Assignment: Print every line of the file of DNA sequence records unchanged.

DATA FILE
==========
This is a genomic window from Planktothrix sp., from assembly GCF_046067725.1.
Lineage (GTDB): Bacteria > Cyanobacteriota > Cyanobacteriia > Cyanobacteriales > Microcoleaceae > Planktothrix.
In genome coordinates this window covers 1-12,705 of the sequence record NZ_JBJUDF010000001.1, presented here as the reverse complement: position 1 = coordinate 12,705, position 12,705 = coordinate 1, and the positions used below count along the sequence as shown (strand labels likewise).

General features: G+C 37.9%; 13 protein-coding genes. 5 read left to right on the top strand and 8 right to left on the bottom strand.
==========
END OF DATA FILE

This is a genomic window from Planktothrix sp., from assembly GCF_046067725.1.
Lineage (GTDB): Bacteria > Cyanobacteriota > Cyanobacteriia > Cyanobacteriales > Microcoleaceae > Planktothrix.
In genome coordinates this window covers 1-12,705 of the sequence record NZ_JBJUDF010000001.1, presented here as the reverse complement: position 1 = coordinate 12,705, position 12,705 = coordinate 1, and the positions used below count along the sequence as shown (strand labels likewise).

General features: G+C 37.9%; 13 protein-coding genes. 5 read left to right on the top strand and 8 right to left on the bottom strand.